7.  Finally, the role of direct engagement with patients with rare diseases can greatly facilitate both scientific accuracy and operational efficiencies in terms of identifying outcomes meaningful to patients and finding patients willing to participate in experimental studies. In lines 728-730, under Additional Considerations, the FDA recommends direct communication between sponsors and patients regarding “potential endpoints and meaningful changes.”

    Treatments for rare diseases continues to grow at a rapid rate, with more than 600 orphan drugs being approved by the FDA since the passage of the Orphan Drug Act in 1983, and 560 medicines in clinical development for the treatment of rare diseases.7 And while there are over 7,000 different rare diseases that have been identified to date, only 5% of those diseases have treatments.7,8 With 350 million people suffering from a rare disease globally,8 the emphasis on developing treatments for these indications has grown significantly. In the US, 41% of all new medications approved by the FDA in 2016 were orphan drugs to treat rare diseases,9 and in the EU, 1,900 medicines were granted orphan status by the end of 2017, with 140 orphan medicines marketed in the EU as of August 31, 2018.10

    The FDA’s updated draft guidance on rare diseases indicates a continued interest in providing sound recommendations in support of providing a way forward for companies developing treatments for those suffering with rare diseases. FDA Commissioner Scott Gottlieb, MD, recently stated “The FDA is committed to supporting the development of treatments for patients with rare diseases and has been focused on advancing policies that will help enable these opportunities. We know that developing a drug or biologic for a rare disease can be especially challenging, which is why it’s important that the FDA continues to provide clear information to drug developers so that they can plan modern, efficient drug development programs that will be successful.”11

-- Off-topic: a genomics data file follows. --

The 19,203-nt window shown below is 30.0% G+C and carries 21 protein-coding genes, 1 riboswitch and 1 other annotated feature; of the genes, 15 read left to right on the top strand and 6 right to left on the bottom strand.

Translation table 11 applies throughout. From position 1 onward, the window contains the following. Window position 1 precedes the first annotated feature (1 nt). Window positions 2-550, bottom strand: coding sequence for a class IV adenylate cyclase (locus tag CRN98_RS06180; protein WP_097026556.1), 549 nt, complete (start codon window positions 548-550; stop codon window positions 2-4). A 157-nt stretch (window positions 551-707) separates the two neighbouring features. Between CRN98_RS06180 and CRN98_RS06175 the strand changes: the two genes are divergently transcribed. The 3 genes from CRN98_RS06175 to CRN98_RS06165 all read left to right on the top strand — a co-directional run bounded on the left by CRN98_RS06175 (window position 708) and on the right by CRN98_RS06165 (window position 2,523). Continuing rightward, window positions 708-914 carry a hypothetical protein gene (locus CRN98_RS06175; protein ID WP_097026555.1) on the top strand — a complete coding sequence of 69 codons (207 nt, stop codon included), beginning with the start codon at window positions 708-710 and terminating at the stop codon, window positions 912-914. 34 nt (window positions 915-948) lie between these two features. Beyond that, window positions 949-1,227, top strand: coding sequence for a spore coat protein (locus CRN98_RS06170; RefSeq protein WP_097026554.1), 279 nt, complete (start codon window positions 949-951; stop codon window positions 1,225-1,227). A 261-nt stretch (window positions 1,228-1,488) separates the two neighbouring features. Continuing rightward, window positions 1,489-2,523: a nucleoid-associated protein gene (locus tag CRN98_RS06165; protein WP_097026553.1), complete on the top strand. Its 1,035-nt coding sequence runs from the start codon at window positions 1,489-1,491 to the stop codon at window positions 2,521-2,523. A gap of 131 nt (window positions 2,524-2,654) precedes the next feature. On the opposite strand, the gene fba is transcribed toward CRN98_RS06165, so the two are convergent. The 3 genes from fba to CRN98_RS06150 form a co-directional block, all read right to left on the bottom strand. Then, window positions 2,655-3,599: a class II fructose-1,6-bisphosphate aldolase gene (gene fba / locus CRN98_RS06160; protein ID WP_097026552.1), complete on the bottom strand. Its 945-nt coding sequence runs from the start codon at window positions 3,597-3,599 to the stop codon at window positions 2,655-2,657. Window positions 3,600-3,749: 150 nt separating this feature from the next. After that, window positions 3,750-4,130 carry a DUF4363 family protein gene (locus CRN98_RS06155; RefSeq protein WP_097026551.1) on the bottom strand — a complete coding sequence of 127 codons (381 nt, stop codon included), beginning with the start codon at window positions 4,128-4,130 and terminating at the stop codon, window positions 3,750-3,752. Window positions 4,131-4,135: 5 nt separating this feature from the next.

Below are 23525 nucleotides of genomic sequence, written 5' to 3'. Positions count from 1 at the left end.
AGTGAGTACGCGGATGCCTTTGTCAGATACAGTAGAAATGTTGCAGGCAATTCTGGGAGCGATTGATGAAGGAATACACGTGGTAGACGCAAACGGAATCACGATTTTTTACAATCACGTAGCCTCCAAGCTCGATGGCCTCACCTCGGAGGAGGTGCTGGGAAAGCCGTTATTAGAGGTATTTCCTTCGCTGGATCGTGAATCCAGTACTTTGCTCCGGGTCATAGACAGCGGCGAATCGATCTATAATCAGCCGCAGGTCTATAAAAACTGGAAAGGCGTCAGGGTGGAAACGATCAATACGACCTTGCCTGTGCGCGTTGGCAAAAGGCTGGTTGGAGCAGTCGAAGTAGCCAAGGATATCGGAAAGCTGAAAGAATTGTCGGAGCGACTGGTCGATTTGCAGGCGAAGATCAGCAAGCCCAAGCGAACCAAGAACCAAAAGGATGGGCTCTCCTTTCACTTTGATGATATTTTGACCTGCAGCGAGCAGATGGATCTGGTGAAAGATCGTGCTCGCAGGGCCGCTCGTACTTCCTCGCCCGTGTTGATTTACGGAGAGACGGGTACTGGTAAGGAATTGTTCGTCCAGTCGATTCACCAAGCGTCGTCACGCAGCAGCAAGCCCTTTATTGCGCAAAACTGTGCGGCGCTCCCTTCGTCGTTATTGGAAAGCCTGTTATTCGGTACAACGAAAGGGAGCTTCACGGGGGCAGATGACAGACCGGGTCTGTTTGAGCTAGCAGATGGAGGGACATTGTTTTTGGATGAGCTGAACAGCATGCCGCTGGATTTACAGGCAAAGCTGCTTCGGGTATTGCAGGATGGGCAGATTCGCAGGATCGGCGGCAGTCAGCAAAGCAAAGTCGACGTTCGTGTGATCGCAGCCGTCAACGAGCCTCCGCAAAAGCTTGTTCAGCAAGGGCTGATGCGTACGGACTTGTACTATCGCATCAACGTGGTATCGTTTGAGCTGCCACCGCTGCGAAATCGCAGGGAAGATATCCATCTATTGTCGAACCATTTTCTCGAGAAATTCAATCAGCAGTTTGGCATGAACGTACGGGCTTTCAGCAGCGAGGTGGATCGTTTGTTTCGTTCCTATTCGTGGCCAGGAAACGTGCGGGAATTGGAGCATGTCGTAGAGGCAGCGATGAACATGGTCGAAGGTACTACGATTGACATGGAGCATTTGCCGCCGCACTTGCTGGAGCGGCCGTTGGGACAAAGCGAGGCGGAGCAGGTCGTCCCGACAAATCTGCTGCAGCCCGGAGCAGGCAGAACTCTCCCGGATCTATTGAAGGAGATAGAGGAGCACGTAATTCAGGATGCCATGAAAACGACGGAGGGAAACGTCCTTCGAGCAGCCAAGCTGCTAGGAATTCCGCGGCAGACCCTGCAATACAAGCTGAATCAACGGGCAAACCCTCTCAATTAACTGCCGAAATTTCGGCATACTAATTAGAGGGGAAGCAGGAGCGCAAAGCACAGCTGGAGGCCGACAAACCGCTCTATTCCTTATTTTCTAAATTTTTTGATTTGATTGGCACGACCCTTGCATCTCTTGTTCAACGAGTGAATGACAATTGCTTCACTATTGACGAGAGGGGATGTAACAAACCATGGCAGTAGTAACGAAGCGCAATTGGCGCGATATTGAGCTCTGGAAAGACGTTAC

The guidance also aligns with FDA’s commitment to more patient-focused drug development with the inclusion of several points related to patient outcomes, COA adaptation, and direct patient engagement. There are some very important issues addressed in the updated draft guidance that are very relevant to, and supportive of, early evidence planning, inclusion of the patient perspective, and real-world studies to supplement clinical data – all of which can be vital aspects of a complete evidence package that is often unique to rare disease treatments receiving regulatory approval and market access.


      1. US Food and Drug Administration. Rare Diseases: Common Issues in Drug Development Guidance for Industry. January 2019 (Revised February 2019). Available at: https://www.fda.gov/downloads/Drugs/GuidanceComplianceRegulatoryInformation/Guidances/UCM629579.pdf. Accessed February 8, 2019.